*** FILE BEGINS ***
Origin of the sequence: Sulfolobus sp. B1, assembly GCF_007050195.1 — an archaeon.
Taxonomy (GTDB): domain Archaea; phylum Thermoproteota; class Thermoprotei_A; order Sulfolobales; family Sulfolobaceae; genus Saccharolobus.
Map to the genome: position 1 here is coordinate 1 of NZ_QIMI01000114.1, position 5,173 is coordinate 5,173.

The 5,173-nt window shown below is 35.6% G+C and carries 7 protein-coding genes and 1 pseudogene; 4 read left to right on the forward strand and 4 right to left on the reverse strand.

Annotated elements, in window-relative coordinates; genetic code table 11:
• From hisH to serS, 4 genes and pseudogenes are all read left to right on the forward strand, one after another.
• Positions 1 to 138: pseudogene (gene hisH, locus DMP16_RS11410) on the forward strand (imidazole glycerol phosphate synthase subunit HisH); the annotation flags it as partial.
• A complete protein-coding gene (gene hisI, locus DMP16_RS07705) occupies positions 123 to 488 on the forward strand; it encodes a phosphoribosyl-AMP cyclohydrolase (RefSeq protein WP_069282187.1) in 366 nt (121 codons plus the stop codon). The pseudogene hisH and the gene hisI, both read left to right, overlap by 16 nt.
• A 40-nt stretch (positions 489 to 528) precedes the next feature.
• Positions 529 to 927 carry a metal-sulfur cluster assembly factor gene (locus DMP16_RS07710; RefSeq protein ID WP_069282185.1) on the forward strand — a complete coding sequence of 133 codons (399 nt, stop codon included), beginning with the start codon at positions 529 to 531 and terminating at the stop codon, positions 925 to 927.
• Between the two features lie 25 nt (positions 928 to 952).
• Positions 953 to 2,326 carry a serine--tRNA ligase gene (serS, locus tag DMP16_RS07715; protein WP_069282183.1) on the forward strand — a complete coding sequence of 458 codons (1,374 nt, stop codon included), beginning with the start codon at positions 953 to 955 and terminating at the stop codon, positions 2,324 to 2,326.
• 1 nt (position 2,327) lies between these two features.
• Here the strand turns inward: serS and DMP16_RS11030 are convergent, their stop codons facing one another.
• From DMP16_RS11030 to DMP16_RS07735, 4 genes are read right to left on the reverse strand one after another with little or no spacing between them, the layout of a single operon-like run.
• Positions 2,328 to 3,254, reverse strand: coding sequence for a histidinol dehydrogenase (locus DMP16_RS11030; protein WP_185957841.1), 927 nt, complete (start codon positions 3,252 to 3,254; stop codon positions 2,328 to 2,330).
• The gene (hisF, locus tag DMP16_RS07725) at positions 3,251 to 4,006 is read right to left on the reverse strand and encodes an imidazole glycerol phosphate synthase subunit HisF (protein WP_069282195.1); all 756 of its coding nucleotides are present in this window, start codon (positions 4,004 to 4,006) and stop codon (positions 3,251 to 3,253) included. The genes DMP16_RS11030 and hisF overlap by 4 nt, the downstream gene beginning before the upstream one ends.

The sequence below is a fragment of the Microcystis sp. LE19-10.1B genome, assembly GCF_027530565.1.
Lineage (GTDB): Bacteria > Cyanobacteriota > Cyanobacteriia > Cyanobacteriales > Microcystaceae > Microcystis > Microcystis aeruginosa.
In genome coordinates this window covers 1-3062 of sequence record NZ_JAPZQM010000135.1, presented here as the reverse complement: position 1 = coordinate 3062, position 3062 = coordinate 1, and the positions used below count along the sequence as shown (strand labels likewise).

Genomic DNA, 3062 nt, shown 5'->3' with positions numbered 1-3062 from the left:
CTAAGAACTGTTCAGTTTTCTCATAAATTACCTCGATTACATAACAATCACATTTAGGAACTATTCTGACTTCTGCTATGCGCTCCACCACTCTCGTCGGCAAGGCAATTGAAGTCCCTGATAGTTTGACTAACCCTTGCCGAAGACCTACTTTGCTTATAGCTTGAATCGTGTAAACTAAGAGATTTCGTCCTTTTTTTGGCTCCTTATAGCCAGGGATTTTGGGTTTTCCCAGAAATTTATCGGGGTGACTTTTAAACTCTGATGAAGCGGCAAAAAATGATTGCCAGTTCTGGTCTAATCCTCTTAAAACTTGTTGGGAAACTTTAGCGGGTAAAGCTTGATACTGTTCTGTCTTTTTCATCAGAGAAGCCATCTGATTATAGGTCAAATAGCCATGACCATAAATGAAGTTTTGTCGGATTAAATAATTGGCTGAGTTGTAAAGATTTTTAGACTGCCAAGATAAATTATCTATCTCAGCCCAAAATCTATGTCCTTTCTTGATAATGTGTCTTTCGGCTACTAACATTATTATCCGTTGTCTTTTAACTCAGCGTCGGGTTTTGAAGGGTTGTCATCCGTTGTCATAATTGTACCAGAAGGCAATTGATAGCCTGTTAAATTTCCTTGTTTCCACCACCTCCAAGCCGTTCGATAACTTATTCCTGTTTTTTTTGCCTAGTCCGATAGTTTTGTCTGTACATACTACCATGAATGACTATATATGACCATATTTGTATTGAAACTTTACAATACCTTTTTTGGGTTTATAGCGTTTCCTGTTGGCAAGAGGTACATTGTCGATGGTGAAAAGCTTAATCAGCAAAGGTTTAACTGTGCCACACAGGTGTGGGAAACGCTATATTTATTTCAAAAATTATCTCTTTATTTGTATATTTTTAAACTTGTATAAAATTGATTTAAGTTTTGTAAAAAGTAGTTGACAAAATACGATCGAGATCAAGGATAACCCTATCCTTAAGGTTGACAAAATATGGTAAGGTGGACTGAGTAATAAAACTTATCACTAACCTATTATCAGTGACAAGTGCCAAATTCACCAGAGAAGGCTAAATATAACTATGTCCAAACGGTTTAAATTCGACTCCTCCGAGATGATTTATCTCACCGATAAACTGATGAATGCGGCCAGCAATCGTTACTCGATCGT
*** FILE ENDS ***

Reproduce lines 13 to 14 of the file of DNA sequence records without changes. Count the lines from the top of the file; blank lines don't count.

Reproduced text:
• 1 nt (position 2,327) lies between these two features.
• Here the strand turns inward: serS and DMP16_RS11030 are convergent, their stop codons facing one another.